I ended up using 2 screws and wood glue on each foot as well, to stop them from spinning.  I used finishing brads for the same purpose on the upper branches, but for the feet, it seemed worthwhile to make it strong.

Make sure the feet are level with each other, otherwise you'll have a leaning tree.

Make sure the feet are level with each other, otherwise you’ll have a leaning tree.

I followed the same drilling, gluing and screwing method for the upper branched, plus the aforementioned brad reinforcements. The placement of these was interesting to figure out, but it’s just about how you want it to look, so go nuts.  Also, for the mid branches, with the vertical “hat rack”, I found it easier to attach those before attaching the branch to the main trunk.

Brads from the side stop the upper branches from spinning.

Brads from the side stop the upper branches from spinning.

That was it for construction! It literally took about 30/40 minutes and used only a few tools!

Only used basic tools (forgot to photograph my drill..oops)

Only used basic tools (forgot to photograph my drill..oops)

Then came the wood filler to hide the rough and plentiful screw holes.  In the past, I’ve always used wood filler that came in a tub or bucket, and when I went to use it this time, it was all crusty and dried out around the edges, with nasty separated filler in the middle.  This has happened to me over and over. A quick trip to the store and I came home with this..  it’s normal filler, but in a TUBE!! GENIUS!!  I highly recommend it (or any other that’s in a tube)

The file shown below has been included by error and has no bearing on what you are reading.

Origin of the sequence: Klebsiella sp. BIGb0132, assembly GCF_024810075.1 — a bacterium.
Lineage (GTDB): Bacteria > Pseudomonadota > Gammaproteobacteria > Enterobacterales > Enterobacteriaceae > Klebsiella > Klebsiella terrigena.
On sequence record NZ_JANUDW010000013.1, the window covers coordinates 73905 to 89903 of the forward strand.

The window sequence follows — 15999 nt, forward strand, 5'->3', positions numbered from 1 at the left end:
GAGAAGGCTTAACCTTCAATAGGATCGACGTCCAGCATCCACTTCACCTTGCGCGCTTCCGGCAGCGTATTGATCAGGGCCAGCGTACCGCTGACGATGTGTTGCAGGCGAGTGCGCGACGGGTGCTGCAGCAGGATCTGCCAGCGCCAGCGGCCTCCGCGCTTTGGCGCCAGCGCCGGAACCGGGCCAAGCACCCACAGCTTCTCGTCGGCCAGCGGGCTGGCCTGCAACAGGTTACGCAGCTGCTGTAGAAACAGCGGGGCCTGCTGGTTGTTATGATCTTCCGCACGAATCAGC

Wood filler in a tube. Wish I'd known about that years ago.

Wood filler in a tube. Wish I’d known about that years ago.

I intentionally didn’t work hard at sanding so that these spots would blend in with the semi rough surfaces of the 2×2.  The holes got hidden really well, and after primer and paint, are completely unnoticeable.

For paint, we went with red, since we have a few bright red accent pieces in our house. Now, the trouble with red paint is that generally, it doesn’t cover well and you have to do several coats.  The primer you use will almost always show through, so you can’t really use white. Tinting primer seems ridiculous to me, but it helped on some chairs that we painted red years ago. Even after several coats, red paint has always been inconsistent and generally a pain.  For some reason, we tried again, but this time, I went with spray paint to save the work of brushing around all of the many surfaces on this coat tree.  I picked up some Rust-Oleum Painter’s Touch Multi-Purpose Spray Paint in Gloss Red, for no particular reason. Sure, it said “ULTRA COVER – 2X COVERAGE” on the front, but yeah right… it’s spray paint.  Well, I was wrong.  This paint did a FANTASTIC job of covering, over white primer even! Great coverage, nice glossy finish, and it lost that tacky feeling that spray usually carries as soon as it dried.  I know it’s just spray paint, but I was highly impressed.

All finished, and VERY red.

All finished, and VERY red.

That was it! Overall, this is a very simple (and cheap) project but something that made our entryway a little nicer, and ultimately something that will get a TON of use.

If you end up building one, or have improvements and ideas, let me know!

Here’s the finished product!


Also, what do you think about this format for ILTMS Project posts? Too much detail? Need more detail? Photos?

Let me know in the comments.